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Investment Advice For People Over 40

Mark Rosenberg

July 24, 2016

1. The appropriate asset allocation for you at age 40. How you divide your portfolio among stocks, bonds, and cash investments can have a big impact on your returns—and the asset allocation percentages you chose years ago may no longer be right for you as your investment time frame shortens or your financial goals change. Your financial advisor can help you determine an appropriate asset allocation for this stage in your life, as well as adjust your portfolio if necessary.

2. The importance of diversification. If you put all of your eggs in one basket and the basket falls, you may be left with little or nothing. The same holds true for investing. For example, rather than investing in just a few hot stocks, it is generally a better idea to invest in a variety of companies, sectors, market capitalizations, and geographies so that the effect of a downturn in one company, industry, market cap, or region has less of an impact on your overall portfolio.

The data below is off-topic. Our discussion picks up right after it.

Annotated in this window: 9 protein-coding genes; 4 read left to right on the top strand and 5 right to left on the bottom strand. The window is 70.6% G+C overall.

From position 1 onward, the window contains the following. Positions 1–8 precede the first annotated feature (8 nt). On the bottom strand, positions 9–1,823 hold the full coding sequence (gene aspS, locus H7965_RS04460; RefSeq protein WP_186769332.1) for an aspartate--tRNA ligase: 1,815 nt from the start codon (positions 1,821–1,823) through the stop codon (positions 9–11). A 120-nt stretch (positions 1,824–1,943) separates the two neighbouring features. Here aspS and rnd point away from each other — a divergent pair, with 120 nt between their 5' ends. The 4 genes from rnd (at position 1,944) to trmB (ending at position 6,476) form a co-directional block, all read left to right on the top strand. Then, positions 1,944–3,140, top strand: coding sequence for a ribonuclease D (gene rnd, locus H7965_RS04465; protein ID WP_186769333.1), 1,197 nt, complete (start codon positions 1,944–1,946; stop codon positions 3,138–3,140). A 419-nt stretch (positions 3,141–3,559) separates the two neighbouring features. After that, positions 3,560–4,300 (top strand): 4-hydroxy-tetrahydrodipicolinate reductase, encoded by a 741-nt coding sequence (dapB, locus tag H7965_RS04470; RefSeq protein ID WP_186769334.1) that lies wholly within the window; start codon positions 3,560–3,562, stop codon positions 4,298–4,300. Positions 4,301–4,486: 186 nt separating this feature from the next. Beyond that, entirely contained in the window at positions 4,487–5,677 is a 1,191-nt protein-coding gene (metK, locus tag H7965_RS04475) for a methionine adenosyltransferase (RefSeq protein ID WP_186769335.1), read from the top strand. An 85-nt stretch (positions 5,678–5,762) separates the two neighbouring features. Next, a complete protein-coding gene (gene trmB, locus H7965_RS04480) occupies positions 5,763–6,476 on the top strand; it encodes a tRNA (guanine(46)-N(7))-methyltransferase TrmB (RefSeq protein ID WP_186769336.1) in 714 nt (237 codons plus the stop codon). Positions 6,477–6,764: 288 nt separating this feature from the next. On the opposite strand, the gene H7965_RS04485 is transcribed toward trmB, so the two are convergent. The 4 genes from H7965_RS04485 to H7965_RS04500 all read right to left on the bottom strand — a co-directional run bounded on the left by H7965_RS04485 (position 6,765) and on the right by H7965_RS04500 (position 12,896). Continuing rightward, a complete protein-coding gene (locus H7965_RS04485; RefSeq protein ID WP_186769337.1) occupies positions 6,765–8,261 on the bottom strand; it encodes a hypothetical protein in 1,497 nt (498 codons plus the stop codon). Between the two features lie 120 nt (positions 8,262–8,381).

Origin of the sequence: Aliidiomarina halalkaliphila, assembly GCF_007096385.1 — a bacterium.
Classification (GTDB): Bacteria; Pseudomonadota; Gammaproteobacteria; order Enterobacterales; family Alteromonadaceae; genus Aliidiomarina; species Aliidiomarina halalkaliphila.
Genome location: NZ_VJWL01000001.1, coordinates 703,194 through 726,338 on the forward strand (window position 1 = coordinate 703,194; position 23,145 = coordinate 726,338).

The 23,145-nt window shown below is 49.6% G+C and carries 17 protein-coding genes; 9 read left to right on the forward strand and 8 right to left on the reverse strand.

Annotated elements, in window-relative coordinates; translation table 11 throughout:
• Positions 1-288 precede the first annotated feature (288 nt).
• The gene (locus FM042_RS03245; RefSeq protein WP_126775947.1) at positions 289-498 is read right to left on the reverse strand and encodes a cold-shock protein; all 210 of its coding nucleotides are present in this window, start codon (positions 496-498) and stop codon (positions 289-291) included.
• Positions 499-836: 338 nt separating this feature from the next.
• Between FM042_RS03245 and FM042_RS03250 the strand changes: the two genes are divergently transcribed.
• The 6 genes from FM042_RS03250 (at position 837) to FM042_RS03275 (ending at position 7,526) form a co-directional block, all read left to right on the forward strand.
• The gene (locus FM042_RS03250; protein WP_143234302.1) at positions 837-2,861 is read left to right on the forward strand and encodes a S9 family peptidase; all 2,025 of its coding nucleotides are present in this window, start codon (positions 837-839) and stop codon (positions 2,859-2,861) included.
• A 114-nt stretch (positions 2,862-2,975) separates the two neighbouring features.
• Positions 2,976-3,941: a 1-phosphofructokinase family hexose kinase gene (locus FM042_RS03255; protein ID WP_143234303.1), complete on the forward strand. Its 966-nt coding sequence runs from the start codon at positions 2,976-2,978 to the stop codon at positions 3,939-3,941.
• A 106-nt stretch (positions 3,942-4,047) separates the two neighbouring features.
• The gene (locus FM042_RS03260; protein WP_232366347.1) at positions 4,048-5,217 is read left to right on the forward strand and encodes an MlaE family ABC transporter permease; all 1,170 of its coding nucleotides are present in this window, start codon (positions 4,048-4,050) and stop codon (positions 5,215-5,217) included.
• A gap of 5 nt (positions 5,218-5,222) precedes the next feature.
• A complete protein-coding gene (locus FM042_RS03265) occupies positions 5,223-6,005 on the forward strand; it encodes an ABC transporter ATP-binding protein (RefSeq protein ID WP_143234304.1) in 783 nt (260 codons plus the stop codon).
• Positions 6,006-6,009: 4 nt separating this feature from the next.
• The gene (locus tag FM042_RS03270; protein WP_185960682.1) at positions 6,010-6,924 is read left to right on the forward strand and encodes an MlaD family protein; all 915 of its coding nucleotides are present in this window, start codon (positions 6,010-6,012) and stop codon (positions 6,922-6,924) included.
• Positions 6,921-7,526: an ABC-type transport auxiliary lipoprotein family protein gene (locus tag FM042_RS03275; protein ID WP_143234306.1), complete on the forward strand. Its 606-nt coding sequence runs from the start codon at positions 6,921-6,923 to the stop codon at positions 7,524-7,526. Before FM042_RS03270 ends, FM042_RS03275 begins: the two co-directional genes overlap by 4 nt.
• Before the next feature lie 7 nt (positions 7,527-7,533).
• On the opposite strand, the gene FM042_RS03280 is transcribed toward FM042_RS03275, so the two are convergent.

It is important to remember that although diversification and asset allocation can help cushion losses, they do not ensure a profit or guarantee against loss in declining markets.

3. How to qualify for a lower tax rate on your investment gains. When you sell an investment in a taxable account for more than you paid for it, your gain (profit) is taxable. You can slash the tax rate you pay on it by holding the investment for longer than one year before selling it.

And if you hold the investment for longer than one year and your taxable income for 2016 is not over $37,650 if single or $75,300 if married filing jointly, you can generally avoid all tax on the gain.

There is no tax advantage to be gained by holding an investment for longer than a year in a tax-favored account, such as an IRA or a 401(k), because selling or trading securities in these accounts is not a taxable event.
 

 

   

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